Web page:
The truth about being a parent to an autistic child..

When my son was younger I saw a youtube clip of a Lion who had adopted the young of some sort of antelope. I was really moved by the footage, what struck me most was how alone and vulnerable it made this strong lioness seem. She had had to leave the pride to protect the calf and yet she did not seem to resent it, to think of it as a different species nor treat it like it was an inferior lion cub it was quite simply her baby.

Looking back at the feelings I had watching that clip I can see that the lioness’s experience must of resonated with me. You see having an autistic child is tiring and isolating not because of your child, not because you think there is anything wrong with your child but because it is a struggle to support and protect them while learning about their different needs yourself. It must of been hard for the lioness when others feel you should be treating your cub like any other cub when they are actually a calf and that they either see them as different or believe you should not be making exceptions for them. In the same way is soul destroying to see your child being damaged by others lack of understanding, and to try and fix that damage while you are still learning yourself.

My child may have a very different set of needs and priorities to many children but that doesn’t make them wrong or less any more than a carnivore is wrong and a herbivore is right. Some animals are more sensitive, quicker to react and more on guard than others because this is their nature, if raised by a parent who doesn’t have the same nature it may be hard to understand. In same way if you are a non autistic parent raising an autistic child it can take a while to get them, it can take even longer (maybe a life times work) to get others to understand their child’s needs and some may just never get it and you will expend a lot of energy protecting your child from those people (more often than not professionals sadly).

So yes, many parents of autistic children may need support, may suffer from stress and stress related illnesses, may some times get bouts of depression and anxiety and may feel the need to go on seek the support of others in the same situation not because they need pity or are thinking poor me or that they see their child is a list of issues but because supporting a child who is perceived as different and not understood by society as a whole is all encompassing, because you always have to have their back, be their voice when they can’t find theirs, advocate and fight for them when they are not getting what they need to not only survive but to thrive. Equally we don’t expect to be seen as hero’s, get pats on the back or be told that you don’t know how we do it, we are simply caring for our child.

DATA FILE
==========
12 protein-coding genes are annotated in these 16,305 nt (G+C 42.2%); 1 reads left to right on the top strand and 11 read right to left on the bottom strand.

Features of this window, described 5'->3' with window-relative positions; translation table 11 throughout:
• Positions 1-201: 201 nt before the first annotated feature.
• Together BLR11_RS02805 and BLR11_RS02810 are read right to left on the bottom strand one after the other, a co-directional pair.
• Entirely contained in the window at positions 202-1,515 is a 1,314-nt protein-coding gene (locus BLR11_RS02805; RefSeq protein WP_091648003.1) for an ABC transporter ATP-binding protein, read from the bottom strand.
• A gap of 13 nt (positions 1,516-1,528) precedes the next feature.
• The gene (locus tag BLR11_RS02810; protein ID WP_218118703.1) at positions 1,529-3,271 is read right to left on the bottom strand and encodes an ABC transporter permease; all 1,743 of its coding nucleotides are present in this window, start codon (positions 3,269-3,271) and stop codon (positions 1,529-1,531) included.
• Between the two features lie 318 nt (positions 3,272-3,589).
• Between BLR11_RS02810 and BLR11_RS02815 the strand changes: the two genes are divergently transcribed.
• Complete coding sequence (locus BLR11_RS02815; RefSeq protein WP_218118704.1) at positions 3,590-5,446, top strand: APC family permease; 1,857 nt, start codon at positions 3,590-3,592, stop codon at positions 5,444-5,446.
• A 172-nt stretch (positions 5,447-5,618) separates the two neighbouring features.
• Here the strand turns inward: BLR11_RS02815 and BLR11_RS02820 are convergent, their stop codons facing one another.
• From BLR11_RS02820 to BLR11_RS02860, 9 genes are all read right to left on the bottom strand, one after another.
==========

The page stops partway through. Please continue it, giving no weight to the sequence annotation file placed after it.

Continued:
You see being the parent to an autistic child is a wonderful thing, just like being a parent to any child, but acting as their shield and having to fight or educate almost everyone you meet just to have your child and their needs accepted so they can not only survive but thrive is not quite so wonderful.

I guess what I am saying is please cut us parents some slack, we have a lot on our plates, we may get things wrong, we may feel afraid for our child, we may even be hostile at times but we do it out of love and commitment because to us, our autistic child is just our child – our beautiful, loved and unique small  (or not so small) person who has our heart.

2 thoughts on “The truth about being a parent to an autistic child..

  1. Its difficult being a parent of a child with any issues that others dont understand. Its also hard being a by-stander and knowing what to say.


Leave a Reply

Fill in your details below or click an icon to log in: Logo

You are commenting using your account. Log Out /  Change )

Google photo

You are commenting using your Google account. Log Out /  Change )

Twitter picture

You are commenting using your Twitter account. Log Out /  Change )

Facebook photo

You are commenting using your Facebook account. Log Out /  Change )

Connecting to %s

%d bloggers like this:
search previous next tag category expand menu location phone mail time cart zoom edit close